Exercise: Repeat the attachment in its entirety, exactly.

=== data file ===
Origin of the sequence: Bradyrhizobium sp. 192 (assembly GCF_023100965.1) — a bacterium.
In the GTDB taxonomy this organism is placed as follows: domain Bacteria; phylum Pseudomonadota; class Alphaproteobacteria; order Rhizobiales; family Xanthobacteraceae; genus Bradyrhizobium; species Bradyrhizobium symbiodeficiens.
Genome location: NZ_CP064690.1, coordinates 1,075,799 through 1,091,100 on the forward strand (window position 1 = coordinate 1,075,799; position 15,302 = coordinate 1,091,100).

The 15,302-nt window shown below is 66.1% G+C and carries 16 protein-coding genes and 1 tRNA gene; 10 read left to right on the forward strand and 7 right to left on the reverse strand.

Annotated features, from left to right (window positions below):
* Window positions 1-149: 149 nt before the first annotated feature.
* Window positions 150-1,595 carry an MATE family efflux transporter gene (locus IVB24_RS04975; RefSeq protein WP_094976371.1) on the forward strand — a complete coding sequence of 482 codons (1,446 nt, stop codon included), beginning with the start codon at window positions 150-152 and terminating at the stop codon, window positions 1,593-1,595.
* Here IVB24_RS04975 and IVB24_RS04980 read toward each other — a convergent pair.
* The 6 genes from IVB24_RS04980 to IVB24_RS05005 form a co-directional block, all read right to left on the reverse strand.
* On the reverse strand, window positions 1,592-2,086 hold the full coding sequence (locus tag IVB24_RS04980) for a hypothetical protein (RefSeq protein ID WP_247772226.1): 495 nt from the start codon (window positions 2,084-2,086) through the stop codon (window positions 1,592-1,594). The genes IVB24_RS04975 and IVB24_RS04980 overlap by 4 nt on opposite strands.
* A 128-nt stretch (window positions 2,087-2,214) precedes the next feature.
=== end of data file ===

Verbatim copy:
Origin of the sequence: Bradyrhizobium sp. 192 (assembly GCF_023100965.1) — a bacterium.
In the GTDB taxonomy this organism is placed as follows: domain Bacteria; phylum Pseudomonadota; class Alphaproteobacteria; order Rhizobiales; family Xanthobacteraceae; genus Bradyrhizobium; species Bradyrhizobium symbiodeficiens.
Genome location: NZ_CP064690.1, coordinates 1,075,799 through 1,091,100 on the forward strand (window position 1 = coordinate 1,075,799; position 15,302 = coordinate 1,091,100).

The 15,302-nt window shown below is 66.1% G+C and carries 16 protein-coding genes and 1 tRNA gene; 10 read left to right on the forward strand and 7 right to left on the reverse strand.

Annotated features, from left to right (window positions below):
* Window positions 1-149: 149 nt before the first annotated feature.
* Window positions 150-1,595 carry an MATE family efflux transporter gene (locus IVB24_RS04975; RefSeq protein WP_094976371.1) on the forward strand — a complete coding sequence of 482 codons (1,446 nt, stop codon included), beginning with the start codon at window positions 150-152 and terminating at the stop codon, window positions 1,593-1,595.
* Here IVB24_RS04975 and IVB24_RS04980 read toward each other — a convergent pair.
* The 6 genes from IVB24_RS04980 to IVB24_RS05005 form a co-directional block, all read right to left on the reverse strand.
* On the reverse strand, window positions 1,592-2,086 hold the full coding sequence (locus tag IVB24_RS04980) for a hypothetical protein (RefSeq protein ID WP_247772226.1): 495 nt from the start codon (window positions 2,084-2,086) through the stop codon (window positions 1,592-1,594). The genes IVB24_RS04975 and IVB24_RS04980 overlap by 4 nt on opposite strands.
* A 128-nt stretch (window positions 2,087-2,214) precedes the next feature.